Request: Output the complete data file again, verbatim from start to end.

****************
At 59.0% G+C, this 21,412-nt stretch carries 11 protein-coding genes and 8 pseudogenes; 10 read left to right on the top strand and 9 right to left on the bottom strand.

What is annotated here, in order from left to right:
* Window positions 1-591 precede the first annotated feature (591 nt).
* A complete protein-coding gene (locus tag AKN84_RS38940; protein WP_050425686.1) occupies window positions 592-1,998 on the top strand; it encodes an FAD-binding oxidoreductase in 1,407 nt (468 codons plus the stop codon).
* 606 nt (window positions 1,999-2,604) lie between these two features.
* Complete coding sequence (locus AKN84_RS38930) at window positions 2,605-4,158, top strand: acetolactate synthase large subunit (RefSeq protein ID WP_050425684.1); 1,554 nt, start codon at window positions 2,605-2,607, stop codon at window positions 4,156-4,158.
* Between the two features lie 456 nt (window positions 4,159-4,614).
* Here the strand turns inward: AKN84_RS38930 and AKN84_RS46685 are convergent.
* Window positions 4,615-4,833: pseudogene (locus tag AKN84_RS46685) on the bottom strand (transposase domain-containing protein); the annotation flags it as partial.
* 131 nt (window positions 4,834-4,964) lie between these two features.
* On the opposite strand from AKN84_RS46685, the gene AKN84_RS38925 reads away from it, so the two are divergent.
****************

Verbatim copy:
At 59.0% G+C, this 21,412-nt stretch carries 11 protein-coding genes and 8 pseudogenes; 10 read left to right on the top strand and 9 right to left on the bottom strand.

What is annotated here, in order from left to right:
* Window positions 1-591 precede the first annotated feature (591 nt).
* A complete protein-coding gene (locus tag AKN84_RS38940; protein WP_050425686.1) occupies window positions 592-1,998 on the top strand; it encodes an FAD-binding oxidoreductase in 1,407 nt (468 codons plus the stop codon).
* 606 nt (window positions 1,999-2,604) lie between these two features.
* Complete coding sequence (locus AKN84_RS38930) at window positions 2,605-4,158, top strand: acetolactate synthase large subunit (RefSeq protein ID WP_050425684.1); 1,554 nt, start codon at window positions 2,605-2,607, stop codon at window positions 4,156-4,158.
* Between the two features lie 456 nt (window positions 4,159-4,614).
* Here the strand turns inward: AKN84_RS38930 and AKN84_RS46685 are convergent.
* Window positions 4,615-4,833: pseudogene (locus tag AKN84_RS46685) on the bottom strand (transposase domain-containing protein); the annotation flags it as partial.
* 131 nt (window positions 4,834-4,964) lie between these two features.
* On the opposite strand from AKN84_RS46685, the gene AKN84_RS38925 reads away from it, so the two are divergent.